Is the Samajwadi Party (SP) getting its pound of flesh for helping the United Progressive Alliance win the trust vote? That can well be the impression, considering how two recent government decisions affect the SP’s friend Anil Ambani. A closer look shows how government policies leave enough latitude to offer political patronage.
Illustration: Jayachandran / Mint
The first issue is the fate of surplus coal from the mines in Singrauli, Madhya Pradesh (MP), allotted to the Reliance Power-promoted Sasan ultra-mega power project. A Union cabinet decision last week now allows Reliance Power to direct it to its Chitrangi power project in MP.
The coal ministry had earlier said that Reliance Power could use coal from the mines only to fuel its Sasan project — but there has been ambiguity on this from the outset. Indeed, Lanco, the original winner of the competitive bid, had claimed that it felt surplus coal could be sold, and had pointed out that the estimated reserves in the captive mines were significantly more than needed for Sasan. Reliance Power subsequently got the project after lowest bidder, Lanco, was disqualified. Interestingly, Reliance Power had to match Lanco’s bid in order to win the project. Strictly speaking, if the lowest bidder is disqualified, there is little reason to recognize his bid and set a benchmark with it. Was it then a case of political vendetta? The Congress was then at loggerheads with the SP.
That Reliance Power matched the bid goes to show its aggression, driven by its valuation of the project, a key to which is the coal riches. The mines have attractive quality and volumes of coal. Now, existing policy ambiguity is helping Reliance Power. The power minister’s rider, “If there is any surplus coal, it can be used for other projects, provided they supply power on a tariff reached through competitive bidding,” doesn’t hold as the Chitrangi project was bid on different terms than Sasan and its tariff is much higher.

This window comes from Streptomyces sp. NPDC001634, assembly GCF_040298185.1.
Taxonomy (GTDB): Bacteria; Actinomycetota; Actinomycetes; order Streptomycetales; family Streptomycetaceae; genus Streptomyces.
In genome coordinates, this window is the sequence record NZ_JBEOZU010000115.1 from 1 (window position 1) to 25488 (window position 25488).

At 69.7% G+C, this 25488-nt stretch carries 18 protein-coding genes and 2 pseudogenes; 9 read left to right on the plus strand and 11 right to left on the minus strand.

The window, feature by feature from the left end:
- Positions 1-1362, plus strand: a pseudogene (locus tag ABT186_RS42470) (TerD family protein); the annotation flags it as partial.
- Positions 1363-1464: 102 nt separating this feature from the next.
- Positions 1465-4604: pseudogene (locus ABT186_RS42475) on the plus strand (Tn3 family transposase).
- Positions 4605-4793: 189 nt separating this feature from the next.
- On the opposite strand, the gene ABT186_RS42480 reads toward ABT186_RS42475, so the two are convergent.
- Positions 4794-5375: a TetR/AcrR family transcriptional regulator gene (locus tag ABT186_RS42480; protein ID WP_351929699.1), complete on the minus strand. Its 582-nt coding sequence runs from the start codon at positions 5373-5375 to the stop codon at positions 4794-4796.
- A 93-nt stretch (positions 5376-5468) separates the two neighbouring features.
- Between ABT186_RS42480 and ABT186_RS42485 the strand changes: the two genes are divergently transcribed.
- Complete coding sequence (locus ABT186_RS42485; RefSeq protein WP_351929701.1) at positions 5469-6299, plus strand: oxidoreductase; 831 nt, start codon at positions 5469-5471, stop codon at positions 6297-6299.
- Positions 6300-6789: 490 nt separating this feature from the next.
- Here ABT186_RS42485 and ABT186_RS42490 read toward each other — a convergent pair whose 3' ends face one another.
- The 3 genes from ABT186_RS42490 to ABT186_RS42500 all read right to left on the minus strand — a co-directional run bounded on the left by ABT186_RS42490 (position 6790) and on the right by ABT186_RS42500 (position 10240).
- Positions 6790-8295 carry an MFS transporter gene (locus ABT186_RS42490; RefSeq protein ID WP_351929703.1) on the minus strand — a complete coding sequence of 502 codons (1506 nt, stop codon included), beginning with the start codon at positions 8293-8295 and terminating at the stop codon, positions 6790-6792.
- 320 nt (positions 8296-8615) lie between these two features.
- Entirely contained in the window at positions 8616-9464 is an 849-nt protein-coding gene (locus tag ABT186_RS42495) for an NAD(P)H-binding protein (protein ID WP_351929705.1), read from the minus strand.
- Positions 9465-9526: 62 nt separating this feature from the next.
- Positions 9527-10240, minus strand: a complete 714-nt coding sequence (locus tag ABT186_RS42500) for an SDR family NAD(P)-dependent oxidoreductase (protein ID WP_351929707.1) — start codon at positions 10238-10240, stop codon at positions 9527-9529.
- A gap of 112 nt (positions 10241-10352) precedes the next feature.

The second is that of the 3G spectrum allocation policy that recently set differential terms. It introduced the auction route for GSM players, while for CDMA services, it said the player with the largest subscriber base would get the scarce spectrum. This happens to benefit Anil Ambani’s Reliance Communications. It was only after it faced stringent public criticism for something so obvious that the telecom ministry has now said if the contention is that an operator would have a monopoly, it will ensure a level playing field and revise the guidelines. This reaffirms the perpetuation of loophole legacies — the ministry has been in the thick of controversies each time new markets had to be opened up, whether wireless in local loop several years back or the more recent expansion of 2G services.
It is the government’s weakness in policymaking that spells nemesis when it comes to lobbying and political bargaining.
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